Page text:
In the blood, cholesterol is carried by particles
known as lipoproteins. There are two types of lipopro-
teins: low-density lipoprotein (LDL) and high-density
lipoprotein (HDL). When LDLs supply more choles-
terol than is needed, they deposit it on the walls of
arteries, forming plaque. Atherosclerosis is a disease
that results from the buildup of these fatty deposits,
restricting the flow of blood, increasing blood pres-
sure, and increasing the likelihood of a heart attack or
By contrast, HDL particles carry excess cholesterol
from the tissues back to the liver, where it is
converted to other substances or eliminated.
For these reasons, doctors and nutritionists
recommend diets that lead to a high amount
of HDLs and a low amount of LDLs in the
Studies have shown that eating too much
polyunsaturated fat lowers both HDL and
LDL, but consuming monounsaturated fatty
acids can lower LDL while raising HDL. So
monounsaturated fatty acids, which are found in
high amounts in olive oil, avocado, and fish (especially
salmon and mackerel), acts as a happy medium.
Keeping your HDL high and your LDL low by making olive
oil and other sources of monounsaturated fatty acids a staple in
your diet can help prevent the arter-
ies from narrowing. By contrast, an
excessively high ratio of linoleic acid
(and other omega- 6 fatty acids) to
α-linolenic acid (and other omega- 3
fatty acids) can lead to health condi-
tions that affect the immune and
nervous systems over time.
Armed with this new perspective
on the chemistry of fatty acids, Jack
knew exactly what to order when the family went out to the newest sea-
food restaurant in town: grilled salmon, topped with a slice of avocado,
brown rice, and a salad with balsamic vinegar and olive oil.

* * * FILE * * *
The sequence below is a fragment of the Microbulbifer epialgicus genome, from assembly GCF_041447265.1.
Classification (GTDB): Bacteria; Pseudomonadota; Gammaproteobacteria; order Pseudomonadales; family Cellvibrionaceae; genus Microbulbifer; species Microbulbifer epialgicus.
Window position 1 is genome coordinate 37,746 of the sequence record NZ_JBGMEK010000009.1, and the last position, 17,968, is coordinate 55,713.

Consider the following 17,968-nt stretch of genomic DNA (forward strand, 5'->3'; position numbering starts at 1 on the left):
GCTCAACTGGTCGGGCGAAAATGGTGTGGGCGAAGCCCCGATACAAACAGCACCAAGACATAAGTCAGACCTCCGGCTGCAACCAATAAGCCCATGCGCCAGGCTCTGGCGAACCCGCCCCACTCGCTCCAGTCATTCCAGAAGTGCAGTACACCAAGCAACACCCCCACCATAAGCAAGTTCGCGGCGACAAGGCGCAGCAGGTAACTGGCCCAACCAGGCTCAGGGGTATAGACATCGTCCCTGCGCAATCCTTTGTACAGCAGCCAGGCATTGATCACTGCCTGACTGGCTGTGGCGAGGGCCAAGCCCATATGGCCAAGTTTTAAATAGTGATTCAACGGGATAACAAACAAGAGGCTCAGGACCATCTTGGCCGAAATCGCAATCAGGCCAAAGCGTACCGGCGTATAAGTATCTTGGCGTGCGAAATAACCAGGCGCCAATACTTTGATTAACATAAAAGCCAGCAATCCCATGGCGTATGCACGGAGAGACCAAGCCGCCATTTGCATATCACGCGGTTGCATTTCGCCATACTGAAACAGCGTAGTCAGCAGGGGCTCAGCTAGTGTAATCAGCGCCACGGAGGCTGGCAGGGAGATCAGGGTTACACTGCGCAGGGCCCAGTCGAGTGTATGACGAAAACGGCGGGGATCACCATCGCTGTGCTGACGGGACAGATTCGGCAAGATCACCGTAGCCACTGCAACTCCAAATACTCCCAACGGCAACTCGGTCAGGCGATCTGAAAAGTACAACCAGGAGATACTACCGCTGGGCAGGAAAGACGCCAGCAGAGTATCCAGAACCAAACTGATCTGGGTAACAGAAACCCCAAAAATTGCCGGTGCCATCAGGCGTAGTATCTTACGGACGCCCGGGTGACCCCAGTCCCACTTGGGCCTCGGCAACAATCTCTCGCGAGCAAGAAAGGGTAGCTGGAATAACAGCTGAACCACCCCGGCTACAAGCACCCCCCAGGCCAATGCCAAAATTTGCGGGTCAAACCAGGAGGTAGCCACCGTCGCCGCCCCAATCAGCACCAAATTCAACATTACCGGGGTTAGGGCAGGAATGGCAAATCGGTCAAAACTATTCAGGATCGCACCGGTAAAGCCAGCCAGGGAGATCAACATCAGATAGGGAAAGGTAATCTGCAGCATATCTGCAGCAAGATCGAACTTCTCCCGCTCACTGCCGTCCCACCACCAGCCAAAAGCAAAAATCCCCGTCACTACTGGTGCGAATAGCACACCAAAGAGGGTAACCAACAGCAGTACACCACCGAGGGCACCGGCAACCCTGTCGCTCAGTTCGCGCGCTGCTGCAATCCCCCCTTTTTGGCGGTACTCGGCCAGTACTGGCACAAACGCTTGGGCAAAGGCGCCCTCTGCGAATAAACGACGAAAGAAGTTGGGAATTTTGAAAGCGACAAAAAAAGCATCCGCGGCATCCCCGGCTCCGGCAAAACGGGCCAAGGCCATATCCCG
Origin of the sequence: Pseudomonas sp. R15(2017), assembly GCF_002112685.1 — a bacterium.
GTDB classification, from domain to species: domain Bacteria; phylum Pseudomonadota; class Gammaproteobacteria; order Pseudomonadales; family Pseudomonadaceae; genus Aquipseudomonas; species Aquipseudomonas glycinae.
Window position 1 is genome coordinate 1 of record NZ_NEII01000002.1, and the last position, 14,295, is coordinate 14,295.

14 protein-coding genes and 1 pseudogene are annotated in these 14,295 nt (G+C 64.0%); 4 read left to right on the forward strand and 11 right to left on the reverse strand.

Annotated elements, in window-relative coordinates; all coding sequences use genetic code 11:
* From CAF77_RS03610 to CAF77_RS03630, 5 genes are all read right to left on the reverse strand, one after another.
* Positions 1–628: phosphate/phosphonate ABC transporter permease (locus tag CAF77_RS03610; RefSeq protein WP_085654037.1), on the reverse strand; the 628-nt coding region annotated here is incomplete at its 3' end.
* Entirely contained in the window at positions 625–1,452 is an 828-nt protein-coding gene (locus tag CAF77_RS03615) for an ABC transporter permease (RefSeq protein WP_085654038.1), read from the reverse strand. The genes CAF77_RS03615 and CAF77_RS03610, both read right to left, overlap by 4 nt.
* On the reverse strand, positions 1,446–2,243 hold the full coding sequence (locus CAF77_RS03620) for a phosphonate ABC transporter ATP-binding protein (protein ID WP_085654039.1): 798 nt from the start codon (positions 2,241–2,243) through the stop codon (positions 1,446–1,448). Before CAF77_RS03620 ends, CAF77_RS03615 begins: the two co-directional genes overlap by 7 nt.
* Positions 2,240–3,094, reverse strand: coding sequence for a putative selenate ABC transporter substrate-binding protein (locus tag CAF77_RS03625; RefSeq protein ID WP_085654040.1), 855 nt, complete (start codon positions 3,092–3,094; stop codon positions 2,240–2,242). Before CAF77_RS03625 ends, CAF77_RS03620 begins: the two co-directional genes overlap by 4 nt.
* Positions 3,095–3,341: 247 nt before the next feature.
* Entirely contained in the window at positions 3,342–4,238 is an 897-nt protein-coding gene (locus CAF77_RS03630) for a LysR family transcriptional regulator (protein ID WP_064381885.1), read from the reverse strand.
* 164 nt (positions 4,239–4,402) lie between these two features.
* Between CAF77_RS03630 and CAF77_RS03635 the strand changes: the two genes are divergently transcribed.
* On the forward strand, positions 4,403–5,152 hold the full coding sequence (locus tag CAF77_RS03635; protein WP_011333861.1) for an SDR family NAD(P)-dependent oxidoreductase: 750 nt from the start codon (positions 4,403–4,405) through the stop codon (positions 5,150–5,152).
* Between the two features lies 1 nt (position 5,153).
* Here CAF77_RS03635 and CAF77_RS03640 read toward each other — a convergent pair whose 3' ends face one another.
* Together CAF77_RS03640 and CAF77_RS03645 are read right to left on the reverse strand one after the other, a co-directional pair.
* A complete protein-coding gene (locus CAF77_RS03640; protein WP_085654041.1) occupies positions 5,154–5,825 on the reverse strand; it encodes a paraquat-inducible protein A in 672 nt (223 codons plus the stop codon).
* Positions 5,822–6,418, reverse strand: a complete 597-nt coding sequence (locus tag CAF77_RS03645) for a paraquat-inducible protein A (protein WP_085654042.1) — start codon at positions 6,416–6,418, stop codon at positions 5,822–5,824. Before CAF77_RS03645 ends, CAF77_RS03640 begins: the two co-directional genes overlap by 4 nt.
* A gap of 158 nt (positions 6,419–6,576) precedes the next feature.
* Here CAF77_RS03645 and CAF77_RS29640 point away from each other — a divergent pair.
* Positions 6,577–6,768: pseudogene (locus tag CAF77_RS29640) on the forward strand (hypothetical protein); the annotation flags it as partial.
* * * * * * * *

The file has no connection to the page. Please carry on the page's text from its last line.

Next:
Healthy-Fat Foods. WebMD Slideshow: http://www.webmd.com/diet/ss/
slideshow-healthy-fat-foods [accessed Sept 2015].
Dietary Fats: Know Which Types to Choose. Mayo Clinic: http://www.mayoclinic.
[accessed Sept 2015].
Lipids: An Introduction. VisionLearning: http://www.visionlearning.com/en/
library/Biology/2/Lipids/207 [accessed Sept 2015].
David Warmflash, M.D., is a science writer who lives in Portland, Ore. His
latest ChemMatters article, “Tooth Decay: A Delicate Balance,” appeared in the
October/November 2015 issue.
There are mainly two compounds created from
α-linolenic acid, called eicosapentaenoic acid (EPA)
and docosahexaenoic acid (DHA), which are used
to make other compounds that have roles in the
immune and nervous systems. So, when the production of these compounds is disrupted, it can
lead to a range of conditions over many years. For
instance, the cell membranes of nerve cells have high
proportions of DHA, and animal studies have shown that
depletion of DHA in the brain can result in learning deficits.
Finding a healthy balance
Having learned all of this chemistry,
Jack figured out three possible ways
for dealing with the larger proportion
of linoleic acid compared to α-linolenic
acid in food. One solution would be to
reduce the dietary intake of linoleic acid,
but that is difficult, given that many
foods contain a large amount of it.
Another solution would be to
compensate for the high levels of
linoleic acid in the diet by eating as
much α-linolenic acid as possible. For
instance, Jack’s mother is doing this by
sprinkling flax seeds on her salad and
her baked potatoes, because flax seeds
contain a lot of α-linolenic acid.
Some people are taking a third
approach. In addition to eating more α-linolenic acid, they try to consume
EPA and DHA in high amounts, because doing so can bypass the need to
make these fatty acids from α-linolenic acid in the first place. A good source
of EPA and DHA is fish and other seafood. The oils in fish are loaded with
EPA and DHA, so Jack persuaded his family to eat more seafood.
Olive oil, cholesterol, and
Keeping a healthy ratio of linoleic acid to α-linolenic acid—two polyunsaturated fatty acids—is not the only way to stay healthy, Jack learned.
that lead to a high
amount of HDLs and
a low amount of
LDLs in the blood.
Figure 4. Chemical structures of (a) linoleic acid; and (b) α-linolenic acid.
Note that both structures have cis double bonds.